Opposite of Loveby Helen Benedict
Madge is biraccial and her light brown skin has made her feel like an outcast, until she spends a week with her cousin in New York City. There she befriends a small boy with skin the color of her own and no one to care for him. On impulse, Madge takes the boy back home with her. Ultimately, she finds that caring for a child isn't easy, and neither is finding a… See more details below
Madge is biraccial and her light brown skin has made her feel like an outcast, until she spends a week with her cousin in New York City. There she befriends a small boy with skin the color of her own and no one to care for him. On impulse, Madge takes the boy back home with her. Ultimately, she finds that caring for a child isn't easy, and neither is finding a middle ground between love and indifference.
Gr 7 Up- "The opposite of love is not hate, it's indifference." Madge, 16, makes Elie Weisel's statement her mantra, promising to never be indifferent, even as it takes her to extreme, unrealistic measures. As the only person of color in rural Hollowdale, PA, except for her Indian friend, Krishna, who moved there in ninth grade, Madge has never felt at peace. Her tough-talking white mother is an ex-con and illegal British immigrant and Madge has never met her Jamaican father. Even with that weak set-up, the book remains readable until Madge decides to bring home Timmy, an impoverished, Hispanic four-year-old boy she met while visiting her white, newspaper reporter cousin in New York City. Madge, who has essentially kidnapped Timmy, acts like he's her own child, letting her once-stellar grades and at least mildly interesting social life fall by the wayside. Benedict's first YA novel suffers from too many competing issues, including biracial identity, racism, child abuse, and the troubled New York City foster-care system. With its resolution that raises far more problems than it solves, strong language, and lack of focus, it's hard to envision this book at home in any library. Instead, recommend Chris Crutcher's Whale Talk (Greenwillow, 2001) for topics of racial identity and Catherine Ryan Hyde's The Year of My Miraculous Reappearance (Knopf, 2007) for issues of child welfare.-Sarah Krygier, Solano County Library, Fairfield, CACopyright 2008 Reed Business Information.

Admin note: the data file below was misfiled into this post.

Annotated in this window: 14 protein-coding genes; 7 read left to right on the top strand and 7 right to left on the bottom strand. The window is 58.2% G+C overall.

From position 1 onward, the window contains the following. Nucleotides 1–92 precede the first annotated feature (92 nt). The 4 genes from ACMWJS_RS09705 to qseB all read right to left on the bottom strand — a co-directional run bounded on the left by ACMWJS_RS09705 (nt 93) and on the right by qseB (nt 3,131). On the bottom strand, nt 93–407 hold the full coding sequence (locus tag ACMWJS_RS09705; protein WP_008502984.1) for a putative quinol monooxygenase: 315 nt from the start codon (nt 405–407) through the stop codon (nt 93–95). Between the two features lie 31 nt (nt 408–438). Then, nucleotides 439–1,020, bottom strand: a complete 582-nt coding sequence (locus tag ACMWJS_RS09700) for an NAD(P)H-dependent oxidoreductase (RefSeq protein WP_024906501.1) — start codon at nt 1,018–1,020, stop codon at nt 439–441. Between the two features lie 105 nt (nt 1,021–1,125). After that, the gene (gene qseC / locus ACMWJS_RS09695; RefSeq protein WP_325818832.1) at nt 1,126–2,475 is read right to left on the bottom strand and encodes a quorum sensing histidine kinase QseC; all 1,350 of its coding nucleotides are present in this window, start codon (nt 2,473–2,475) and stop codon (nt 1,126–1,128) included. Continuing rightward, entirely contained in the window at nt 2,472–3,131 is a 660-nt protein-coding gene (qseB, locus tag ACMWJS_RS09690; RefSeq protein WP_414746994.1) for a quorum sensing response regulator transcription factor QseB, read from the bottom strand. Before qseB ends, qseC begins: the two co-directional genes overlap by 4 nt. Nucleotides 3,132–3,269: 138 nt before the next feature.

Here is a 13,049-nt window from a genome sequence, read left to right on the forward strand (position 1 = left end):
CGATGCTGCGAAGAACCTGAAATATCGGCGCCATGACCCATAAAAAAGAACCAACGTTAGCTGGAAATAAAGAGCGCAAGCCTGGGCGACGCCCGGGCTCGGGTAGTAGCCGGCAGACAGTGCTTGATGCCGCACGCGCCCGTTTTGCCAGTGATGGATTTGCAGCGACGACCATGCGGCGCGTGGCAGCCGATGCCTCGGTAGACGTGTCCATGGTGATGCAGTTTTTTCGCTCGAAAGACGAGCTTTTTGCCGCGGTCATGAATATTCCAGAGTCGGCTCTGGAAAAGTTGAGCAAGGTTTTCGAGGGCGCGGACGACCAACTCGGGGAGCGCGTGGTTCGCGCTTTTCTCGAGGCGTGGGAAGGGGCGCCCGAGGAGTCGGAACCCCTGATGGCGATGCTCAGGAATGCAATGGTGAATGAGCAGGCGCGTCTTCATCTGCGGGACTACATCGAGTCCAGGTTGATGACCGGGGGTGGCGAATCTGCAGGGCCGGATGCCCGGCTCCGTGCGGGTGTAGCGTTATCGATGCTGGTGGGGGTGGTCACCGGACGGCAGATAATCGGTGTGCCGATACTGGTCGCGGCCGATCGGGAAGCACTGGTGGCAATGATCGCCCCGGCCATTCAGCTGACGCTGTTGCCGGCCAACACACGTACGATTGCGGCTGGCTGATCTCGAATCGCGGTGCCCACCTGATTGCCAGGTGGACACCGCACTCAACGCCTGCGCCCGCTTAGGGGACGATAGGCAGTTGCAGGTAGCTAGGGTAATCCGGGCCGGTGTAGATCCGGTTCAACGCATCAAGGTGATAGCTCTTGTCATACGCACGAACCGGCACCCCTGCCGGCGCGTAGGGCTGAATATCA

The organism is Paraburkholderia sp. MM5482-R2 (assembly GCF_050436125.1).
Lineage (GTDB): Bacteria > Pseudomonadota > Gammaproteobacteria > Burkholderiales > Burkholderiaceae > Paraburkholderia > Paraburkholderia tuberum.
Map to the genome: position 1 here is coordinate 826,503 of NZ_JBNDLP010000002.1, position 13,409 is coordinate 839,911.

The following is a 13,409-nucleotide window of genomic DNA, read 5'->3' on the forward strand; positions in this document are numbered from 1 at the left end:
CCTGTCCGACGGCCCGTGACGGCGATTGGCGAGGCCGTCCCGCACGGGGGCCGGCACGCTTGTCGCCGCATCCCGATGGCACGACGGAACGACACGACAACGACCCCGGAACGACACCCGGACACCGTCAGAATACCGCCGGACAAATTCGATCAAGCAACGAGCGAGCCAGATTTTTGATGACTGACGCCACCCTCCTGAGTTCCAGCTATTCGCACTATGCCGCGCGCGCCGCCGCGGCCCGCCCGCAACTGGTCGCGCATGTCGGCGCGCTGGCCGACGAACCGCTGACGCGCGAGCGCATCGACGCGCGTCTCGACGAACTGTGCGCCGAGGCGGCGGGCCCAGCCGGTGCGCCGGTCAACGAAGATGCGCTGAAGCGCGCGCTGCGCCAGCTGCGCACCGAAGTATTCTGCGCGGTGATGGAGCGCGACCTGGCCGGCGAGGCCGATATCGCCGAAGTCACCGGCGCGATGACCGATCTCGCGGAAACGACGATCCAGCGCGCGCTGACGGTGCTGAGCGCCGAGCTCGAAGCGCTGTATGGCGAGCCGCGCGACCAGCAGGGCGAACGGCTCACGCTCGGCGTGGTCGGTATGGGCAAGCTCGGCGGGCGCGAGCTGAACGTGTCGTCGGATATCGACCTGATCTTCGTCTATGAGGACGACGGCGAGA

- Penguin Publishing Group
- Publication date:
- Product dimensions:
- 5.86(w) x 10.88(h) x 1.00(d)
- Age Range:
- 12 - 17 Years
Meet the Author
Helen Benedict is the author of several books for adults. She lives in New York City
and post it to your social network
Most Helpful Customer Reviews
See all customer reviews >
OMIGOD from the title it sounds so totally awesome but pick up the book and you'll never put it down. I'm telling you it has some gorund-breaking literature that can make you keep this book in your hand and off the shelf. Read this book. I'm a book freak so i love to read books. But if you're not i swear after reading this book you'll want more.